They were all trapped back there, and the snarling and growls of the wolves fighting over the wedding guests rose behind us out of the darkness. My wife and I were all that remained on the back of a horse-drawn sled, and I held the reins in my hands whipping and snapping them to urge the horses on faster. The breath of the horses made clouds in the air, where the moonlight cut through the trees. Their flanks were sweating, and one black horse in particular was foaming at the mouth from the exertion.
I couldn’t see the wolves, and they weren’t howling any longer. But I knew they were there behind us just the same, intent on the chase. Growls and snarls in the darkness. The sounds of a pack running through the snow.
They were gaining on us, Johannes. We were not light enough. I did not want to die, Johannes. There was no other option.
Johannes: I can see where this is going.
Bjorn: I turned back and embraced my wife, stroked her blonde tresses. My wife was very beautiful in the white dress which wasn’t so large and exaggerated as they are made today. There is lace on the arms and tight at the neck, yes. I embraced her, and as I did so I pried her hand off the sleigh railing. And then I pushed her.
Johannes: And here’s Bjorn with the mountain snow forecast. Thank you. Good night.
Bjorn: It doesn’t mean anything, Johannes. I had read a story once about a wedding party chased through the woods by wolves
Johannes: When I asked you if you slept well, you said you slept fine.
Bjorn: Well, it’s just a dream, Johannes. You can’t let that make your mood.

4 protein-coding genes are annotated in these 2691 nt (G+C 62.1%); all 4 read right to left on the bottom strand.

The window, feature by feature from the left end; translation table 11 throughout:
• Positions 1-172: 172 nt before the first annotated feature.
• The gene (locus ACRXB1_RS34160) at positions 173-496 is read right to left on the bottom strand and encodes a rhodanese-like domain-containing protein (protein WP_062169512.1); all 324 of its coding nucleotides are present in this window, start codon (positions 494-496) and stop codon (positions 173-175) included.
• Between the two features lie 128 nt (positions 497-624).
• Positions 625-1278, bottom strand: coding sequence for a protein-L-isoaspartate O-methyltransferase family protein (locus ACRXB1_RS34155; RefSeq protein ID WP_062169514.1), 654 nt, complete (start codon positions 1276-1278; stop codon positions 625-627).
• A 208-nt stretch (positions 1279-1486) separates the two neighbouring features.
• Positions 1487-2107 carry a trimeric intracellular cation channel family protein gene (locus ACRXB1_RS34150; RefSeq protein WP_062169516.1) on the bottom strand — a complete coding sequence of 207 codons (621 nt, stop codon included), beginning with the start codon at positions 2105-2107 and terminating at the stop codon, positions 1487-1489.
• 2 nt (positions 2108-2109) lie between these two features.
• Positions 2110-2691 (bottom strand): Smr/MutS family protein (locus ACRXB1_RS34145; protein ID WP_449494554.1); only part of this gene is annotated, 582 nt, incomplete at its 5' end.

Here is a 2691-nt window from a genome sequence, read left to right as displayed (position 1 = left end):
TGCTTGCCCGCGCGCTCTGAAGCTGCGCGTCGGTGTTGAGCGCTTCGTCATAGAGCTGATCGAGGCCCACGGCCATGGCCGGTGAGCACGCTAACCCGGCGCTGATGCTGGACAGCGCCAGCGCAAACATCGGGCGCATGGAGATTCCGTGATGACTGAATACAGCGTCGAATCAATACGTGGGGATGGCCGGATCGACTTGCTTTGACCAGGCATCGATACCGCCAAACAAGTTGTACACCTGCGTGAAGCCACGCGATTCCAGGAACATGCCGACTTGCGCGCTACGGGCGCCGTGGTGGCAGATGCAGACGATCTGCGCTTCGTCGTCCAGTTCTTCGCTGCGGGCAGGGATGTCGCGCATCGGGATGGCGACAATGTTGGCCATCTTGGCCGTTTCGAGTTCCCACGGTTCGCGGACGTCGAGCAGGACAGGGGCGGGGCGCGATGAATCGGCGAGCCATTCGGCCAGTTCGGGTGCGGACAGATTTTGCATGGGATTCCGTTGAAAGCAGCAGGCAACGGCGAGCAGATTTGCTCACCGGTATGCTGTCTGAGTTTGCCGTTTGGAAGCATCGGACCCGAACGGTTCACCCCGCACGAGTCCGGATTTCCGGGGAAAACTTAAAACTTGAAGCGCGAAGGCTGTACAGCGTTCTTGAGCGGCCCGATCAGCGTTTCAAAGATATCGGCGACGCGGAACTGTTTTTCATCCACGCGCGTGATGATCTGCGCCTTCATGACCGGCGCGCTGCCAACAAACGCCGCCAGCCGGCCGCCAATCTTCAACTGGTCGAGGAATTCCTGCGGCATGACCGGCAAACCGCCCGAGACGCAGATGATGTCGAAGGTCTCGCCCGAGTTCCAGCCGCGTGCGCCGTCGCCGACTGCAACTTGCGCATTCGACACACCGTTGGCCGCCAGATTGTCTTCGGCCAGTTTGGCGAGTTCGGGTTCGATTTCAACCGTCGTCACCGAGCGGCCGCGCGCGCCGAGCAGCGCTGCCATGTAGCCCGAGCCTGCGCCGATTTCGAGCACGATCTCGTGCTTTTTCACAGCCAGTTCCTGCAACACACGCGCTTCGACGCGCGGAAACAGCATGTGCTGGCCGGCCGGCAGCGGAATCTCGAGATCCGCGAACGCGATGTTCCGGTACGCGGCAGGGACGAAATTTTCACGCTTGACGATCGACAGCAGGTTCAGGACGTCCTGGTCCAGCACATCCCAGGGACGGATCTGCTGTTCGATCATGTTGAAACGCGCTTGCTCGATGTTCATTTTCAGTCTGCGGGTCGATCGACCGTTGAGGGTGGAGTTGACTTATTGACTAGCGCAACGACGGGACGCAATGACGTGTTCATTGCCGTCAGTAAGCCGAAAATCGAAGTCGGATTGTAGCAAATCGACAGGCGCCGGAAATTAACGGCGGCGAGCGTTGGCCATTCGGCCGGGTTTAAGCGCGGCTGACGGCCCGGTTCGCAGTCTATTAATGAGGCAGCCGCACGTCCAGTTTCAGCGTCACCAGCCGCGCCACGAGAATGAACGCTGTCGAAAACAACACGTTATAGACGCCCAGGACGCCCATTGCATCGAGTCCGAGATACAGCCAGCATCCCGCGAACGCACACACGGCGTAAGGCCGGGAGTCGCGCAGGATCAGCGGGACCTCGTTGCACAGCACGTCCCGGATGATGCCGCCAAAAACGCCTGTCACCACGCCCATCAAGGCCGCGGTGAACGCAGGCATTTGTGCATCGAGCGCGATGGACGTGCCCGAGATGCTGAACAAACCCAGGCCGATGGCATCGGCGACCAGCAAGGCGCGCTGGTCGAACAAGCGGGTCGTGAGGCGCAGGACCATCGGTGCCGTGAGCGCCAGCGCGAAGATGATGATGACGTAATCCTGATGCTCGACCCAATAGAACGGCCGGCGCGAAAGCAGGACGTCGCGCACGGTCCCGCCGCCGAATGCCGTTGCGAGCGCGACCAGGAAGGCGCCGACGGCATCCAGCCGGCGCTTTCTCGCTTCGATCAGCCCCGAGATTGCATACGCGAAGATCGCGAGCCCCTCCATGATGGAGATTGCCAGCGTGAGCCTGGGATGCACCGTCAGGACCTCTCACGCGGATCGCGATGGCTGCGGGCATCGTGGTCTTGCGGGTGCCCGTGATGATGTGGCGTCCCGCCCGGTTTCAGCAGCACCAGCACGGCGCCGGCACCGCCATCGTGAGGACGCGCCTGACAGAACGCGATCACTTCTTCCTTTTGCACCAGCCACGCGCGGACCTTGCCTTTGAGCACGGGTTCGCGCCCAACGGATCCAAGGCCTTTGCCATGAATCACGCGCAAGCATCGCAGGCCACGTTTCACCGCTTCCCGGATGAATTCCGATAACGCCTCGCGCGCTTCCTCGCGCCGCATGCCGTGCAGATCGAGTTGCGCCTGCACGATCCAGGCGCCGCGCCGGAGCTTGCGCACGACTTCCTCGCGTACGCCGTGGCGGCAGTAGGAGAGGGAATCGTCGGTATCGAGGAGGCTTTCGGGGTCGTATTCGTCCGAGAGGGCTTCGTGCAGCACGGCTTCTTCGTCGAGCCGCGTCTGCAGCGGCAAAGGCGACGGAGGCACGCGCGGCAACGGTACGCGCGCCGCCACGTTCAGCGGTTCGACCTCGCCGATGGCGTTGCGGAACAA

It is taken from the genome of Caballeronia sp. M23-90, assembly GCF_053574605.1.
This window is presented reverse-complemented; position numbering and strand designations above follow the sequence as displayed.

Hold on. Yes, that’s right.
Karl says that’s an old story, retold in capitalist countries to discredit the humanity of the Russians. It’s the same as in every war, where they tell us the enemy has bombed the maternity ward at a local hospital. Sometimes they have.
Johannes: That may be so, Bjorn, but it’s best to be skeptical when it’s your own government telling what it wants you to hear. I don’t mean to lecture. In any case, that’s just Karl’s very binary slant. I find it more likely that the wedding party story actually did happen some time long ago buried in the collective unconscious of the Eastern European experience. And that the husband really did push his wife off the sled to save his own skin.
Bjorn: The forest can be very dark, Johannes, and not everyone can be so brave.
Johannes: That doesn’t make you melancholy?
Bjorn: I suppose it would if I thought about it, but I was just a dream husband and that was just my dream wife. Perhaps we would have been happy. Who knows?
It’s the snow that’s making me melancholy, Johannes. It’s not so nearly substantial as it looks. You reach down for a handful and it’s all air …. The heat yesterday took a lot of the water out. And what’s left is like pop rocks melting in your hands.
Johannes: And what does Karl think?
Bjorn: He says snowmen don’t dream, they only struggle.
The moon will rise at 9:27 p.m. to light the leafless woods below as best it can. But fallen pine needles may very well dampen the sound of pursuit.